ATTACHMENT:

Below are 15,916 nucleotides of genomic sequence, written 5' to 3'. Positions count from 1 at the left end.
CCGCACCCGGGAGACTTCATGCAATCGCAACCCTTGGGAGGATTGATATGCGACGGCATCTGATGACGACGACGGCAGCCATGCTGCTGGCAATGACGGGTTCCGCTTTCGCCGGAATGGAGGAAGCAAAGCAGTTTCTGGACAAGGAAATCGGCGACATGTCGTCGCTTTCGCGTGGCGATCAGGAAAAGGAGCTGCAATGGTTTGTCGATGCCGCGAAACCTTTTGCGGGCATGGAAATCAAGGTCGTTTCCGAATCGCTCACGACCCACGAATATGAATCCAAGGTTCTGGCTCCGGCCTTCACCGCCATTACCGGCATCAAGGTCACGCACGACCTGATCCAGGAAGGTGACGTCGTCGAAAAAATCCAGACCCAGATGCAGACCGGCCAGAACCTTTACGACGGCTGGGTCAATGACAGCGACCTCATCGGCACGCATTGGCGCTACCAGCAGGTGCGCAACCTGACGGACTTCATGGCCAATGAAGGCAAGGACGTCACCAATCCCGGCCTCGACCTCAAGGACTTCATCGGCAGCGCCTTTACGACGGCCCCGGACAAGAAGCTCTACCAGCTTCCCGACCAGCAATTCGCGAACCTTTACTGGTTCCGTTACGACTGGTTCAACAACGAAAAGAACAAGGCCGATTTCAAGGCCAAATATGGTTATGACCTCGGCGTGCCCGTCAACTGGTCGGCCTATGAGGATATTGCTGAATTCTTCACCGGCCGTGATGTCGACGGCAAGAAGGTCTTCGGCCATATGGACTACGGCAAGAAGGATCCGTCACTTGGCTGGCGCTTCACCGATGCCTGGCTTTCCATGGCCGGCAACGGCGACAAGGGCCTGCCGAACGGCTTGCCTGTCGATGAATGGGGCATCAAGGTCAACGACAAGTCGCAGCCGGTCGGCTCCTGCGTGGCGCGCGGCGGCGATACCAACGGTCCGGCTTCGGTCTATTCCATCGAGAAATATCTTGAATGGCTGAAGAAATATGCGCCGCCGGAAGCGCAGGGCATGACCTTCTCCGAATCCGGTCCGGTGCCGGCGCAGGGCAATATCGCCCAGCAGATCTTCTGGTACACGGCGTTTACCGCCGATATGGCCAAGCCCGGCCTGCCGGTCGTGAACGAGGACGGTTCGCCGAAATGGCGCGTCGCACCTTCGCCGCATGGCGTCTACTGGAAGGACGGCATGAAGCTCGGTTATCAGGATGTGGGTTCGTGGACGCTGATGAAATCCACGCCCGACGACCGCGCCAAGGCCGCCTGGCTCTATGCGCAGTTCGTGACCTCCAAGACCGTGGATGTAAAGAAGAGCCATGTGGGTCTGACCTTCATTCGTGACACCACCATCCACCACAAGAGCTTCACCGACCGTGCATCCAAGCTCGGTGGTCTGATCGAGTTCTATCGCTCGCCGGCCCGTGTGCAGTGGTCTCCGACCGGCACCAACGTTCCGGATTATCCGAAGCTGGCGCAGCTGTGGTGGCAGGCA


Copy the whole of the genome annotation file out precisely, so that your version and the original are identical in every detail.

Below are 15,916 nucleotides of genomic sequence, written 5' to 3'. Positions count from 1 at the left end.
CCGCACCCGGGAGACTTCATGCAATCGCAACCCTTGGGAGGATTGATATGCGACGGCATCTGATGACGACGACGGCAGCCATGCTGCTGGCAATGACGGGTTCCGCTTTCGCCGGAATGGAGGAAGCAAAGCAGTTTCTGGACAAGGAAATCGGCGACATGTCGTCGCTTTCGCGTGGCGATCAGGAAAAGGAGCTGCAATGGTTTGTCGATGCCGCGAAACCTTTTGCGGGCATGGAAATCAAGGTCGTTTCCGAATCGCTCACGACCCACGAATATGAATCCAAGGTTCTGGCTCCGGCCTTCACCGCCATTACCGGCATCAAGGTCACGCACGACCTGATCCAGGAAGGTGACGTCGTCGAAAAAATCCAGACCCAGATGCAGACCGGCCAGAACCTTTACGACGGCTGGGTCAATGACAGCGACCTCATCGGCACGCATTGGCGCTACCAGCAGGTGCGCAACCTGACGGACTTCATGGCCAATGAAGGCAAGGACGTCACCAATCCCGGCCTCGACCTCAAGGACTTCATCGGCAGCGCCTTTACGACGGCCCCGGACAAGAAGCTCTACCAGCTTCCCGACCAGCAATTCGCGAACCTTTACTGGTTCCGTTACGACTGGTTCAACAACGAAAAGAACAAGGCCGATTTCAAGGCCAAATATGGTTATGACCTCGGCGTGCCCGTCAACTGGTCGGCCTATGAGGATATTGCTGAATTCTTCACCGGCCGTGATGTCGACGGCAAGAAGGTCTTCGGCCATATGGACTACGGCAAGAAGGATCCGTCACTTGGCTGGCGCTTCACCGATGCCTGGCTTTCCATGGCCGGCAACGGCGACAAGGGCCTGCCGAACGGCTTGCCTGTCGATGAATGGGGCATCAAGGTCAACGACAAGTCGCAGCCGGTCGGCTCCTGCGTGGCGCGCGGCGGCGATACCAACGGTCCGGCTTCGGTCTATTCCATCGAGAAATATCTTGAATGGCTGAAGAAATATGCGCCGCCGGAAGCGCAGGGCATGACCTTCTCCGAATCCGGTCCGGTGCCGGCGCAGGGCAATATCGCCCAGCAGATCTTCTGGTACACGGCGTTTACCGCCGATATGGCCAAGCCCGGCCTGCCGGTCGTGAACGAGGACGGTTCGCCGAAATGGCGCGTCGCACCTTCGCCGCATGGCGTCTACTGGAAGGACGGCATGAAGCTCGGTTATCAGGATGTGGGTTCGTGGACGCTGATGAAATCCACGCCCGACGACCGCGCCAAGGCCGCCTGGCTCTATGCGCAGTTCGTGACCTCCAAGACCGTGGATGTAAAGAAGAGCCATGTGGGTCTGACCTTCATTCGTGACACCACCATCCACCACAAGAGCTTCACCGACCGTGCATCCAAGCTCGGTGGTCTGATCGAGTTCTATCGCTCGCCGGCCCGTGTGCAGTGGTCTCCGACCGGCACCAACGTTCCGGATTATCCGAAGCTGGCGCAGCTGTGGTGGCAGGCA